All right, so you have settled into your hotel, you have ordered room service, you are all set for your big meeting tomorrow and you are bored. What to do? Never fear, the answer is here! Movies, dance, music, museums or horse racing, one thing is for sure: Hong Kong will not disappoint.
Cantonese Opera: For the Shrill of it All
In a style that critics describe as "the sound of cats mating to music," the proud tradition of Cantonese Opera is alive and well in Hong Kong. Actually, learning a little about this art form beforehand, and getting a synopsis of the plot, can make watching Cantonese Opera very bearable. The costumes and stylized gestures, along with the often acrobatic dancing and high-pitched singing, make for a unique entertainment experience.
There are several varieties of Chinese Opera, but the Cantonese style tends to have the most outstanding physical choreography. The form is now taught in a special programme at the Hong Kong Academy for Performing Arts, and performances can be seen at many venues around town. Civic theatres such as the Shatin Town Hall, or the North District Town Hall will happily provide more information. In addition, there is often a major opera company performing at the annual Hong Kong Arts Festival
in February and March.
Canto Pop: Not Suitable for Diabetics
Canto Pop is the term used to describe Hong Kong's particular brand of pop music. Think Celine Dion meets Karaoke. Sugary and upbeat, it is definitely an acquired taste! However, if a good, clean melodic puppy-love tune is the order of the day, then Canto Pop is the answer.
The best way to hear Canto Pop is to ride the local buses, on which loudspeakers pipe in local radio broadcasts. For anyone hankering after a live performance, there are the occasional concerts at the Hong Kong Coliseum or the Queen Elizabeth Stadium by huge stars like Faye Wong, Andy Lau or Leon Lai.
Dance: Something for Everyone
Most of the city's arts festivals feature dance as a major component. Whether it be ballet, modern dance or the traditional Chinese Lion Dance, there is usually lots of movement to be found at venues such as the Hong Kong Arts Centre, Shatin Town Hall, Kwai Tsing Theatre, and the Hong Kong Academy for Performing Arts.
The Hong Kong Ballet performs strong renditions of classical ballets, while the City Contemporary Dance Company creates modern, innovative pieces. The colourful "Lion Dance" is usually performed at the opening of new businesses, at weddings or at other events where the organizers want to ward off evil spirits. Chinese New Year
is a great time to see a lion dance on the street or near a temple.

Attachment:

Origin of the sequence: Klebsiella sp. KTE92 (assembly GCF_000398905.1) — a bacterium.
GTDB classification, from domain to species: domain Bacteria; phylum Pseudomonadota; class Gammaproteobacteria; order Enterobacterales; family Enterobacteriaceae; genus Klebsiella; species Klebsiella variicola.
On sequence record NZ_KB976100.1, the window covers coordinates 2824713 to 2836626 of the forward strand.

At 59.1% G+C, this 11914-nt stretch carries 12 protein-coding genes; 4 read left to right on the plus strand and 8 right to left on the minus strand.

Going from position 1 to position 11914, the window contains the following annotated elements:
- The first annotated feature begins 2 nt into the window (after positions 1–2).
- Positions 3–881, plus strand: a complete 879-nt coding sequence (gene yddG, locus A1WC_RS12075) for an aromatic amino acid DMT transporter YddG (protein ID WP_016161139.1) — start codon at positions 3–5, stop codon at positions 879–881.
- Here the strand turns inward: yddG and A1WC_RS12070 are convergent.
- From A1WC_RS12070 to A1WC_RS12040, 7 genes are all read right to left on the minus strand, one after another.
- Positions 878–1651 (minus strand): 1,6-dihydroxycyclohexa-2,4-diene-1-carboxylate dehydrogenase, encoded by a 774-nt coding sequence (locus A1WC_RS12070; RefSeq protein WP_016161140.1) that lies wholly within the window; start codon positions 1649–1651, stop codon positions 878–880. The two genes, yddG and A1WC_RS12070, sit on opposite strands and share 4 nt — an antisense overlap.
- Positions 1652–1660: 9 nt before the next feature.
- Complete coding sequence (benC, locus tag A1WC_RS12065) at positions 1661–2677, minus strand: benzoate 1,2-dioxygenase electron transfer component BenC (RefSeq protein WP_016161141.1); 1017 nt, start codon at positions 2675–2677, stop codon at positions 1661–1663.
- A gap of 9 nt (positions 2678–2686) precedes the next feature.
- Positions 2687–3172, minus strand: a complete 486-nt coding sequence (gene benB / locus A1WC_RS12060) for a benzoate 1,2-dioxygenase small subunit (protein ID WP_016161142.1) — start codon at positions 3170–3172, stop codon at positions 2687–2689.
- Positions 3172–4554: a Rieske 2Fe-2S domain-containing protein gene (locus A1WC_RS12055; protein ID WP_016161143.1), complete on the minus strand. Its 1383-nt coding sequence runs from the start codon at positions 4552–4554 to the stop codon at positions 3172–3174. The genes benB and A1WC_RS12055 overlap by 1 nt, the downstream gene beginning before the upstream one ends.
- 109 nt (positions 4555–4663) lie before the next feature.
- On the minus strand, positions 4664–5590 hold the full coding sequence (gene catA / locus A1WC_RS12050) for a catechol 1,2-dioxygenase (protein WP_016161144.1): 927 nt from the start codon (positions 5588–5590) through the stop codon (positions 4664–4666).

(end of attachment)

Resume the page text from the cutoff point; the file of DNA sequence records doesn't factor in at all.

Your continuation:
Theatre: What a Buzz
Aside from the many major international touring productions that stop off in Hong Kong, there is a lot going on in the local theatre scene, both in Cantonese and English. The Fringe Club is the hub of theatre activity in town. It also puts on the annual City Festival
, a multi-disciplinary festival that features a blend of up-and-coming theatre artists with more well-known performers. In addition, the Kwai Tsing Theatre lines up a challenging season of new commissioned works as well as classics.
Movies: Everybody was Kung-fu Fighting
Most people think Hong Kong cinema is all about violence and martial arts and they are right, for the most part. Heroes such as Bruce Lee and Jackie Chan have spawned a whole slew of violent martial arts films with overblown tragic plots and fast action.
Aside from seeing the latest films, sitting in a big, comfy, air-conditioned theatre, such as the AMC Festival Walk, can also be a great way to escape the heat of summer.
As well as all the usual cinematic offerings, there is a strong indie film scene, mainly featured at the Hong Kong International Film Festival
, while art house and foreign films can be found at venues such as the Goethe-Institut (mainly German-language films) and the Broadway Cinemateque.
Museums and Galleries: So Much to Do, So Little Time
From the scientific rigors of the Space Museum to the modern art installations in the galleries at the Fringe Club, from the informative and unique Law Uk Folk Museum to the bizarre (and definitely worth a visit) Police Museum, there is no shortage of cultural venues in Hong Kong. Of course, there is also the Hong Kong Cultural Centre
, and the fantastic Marine Land at Ocean Park
, and a quick stroll through Central will reveal many intriguing little antique stores and galleries, so take your pick!
To experience the complete insanity of a crowd in Hong Kong, a visit to one of the city's horse-racing tracks - the Happy Valley Racecourse or the Shatin Racecourse
- is a must. Intense gambling and socializing mixed with the excitement of first-rate horse racing; who knows - you might come away a big winner!
Essential Booking Information
Cityline: (+852) 2314 4228 URBTIX: (+852) 2734 9009 Hong Kong Tourist Association: (+852) 2508 1234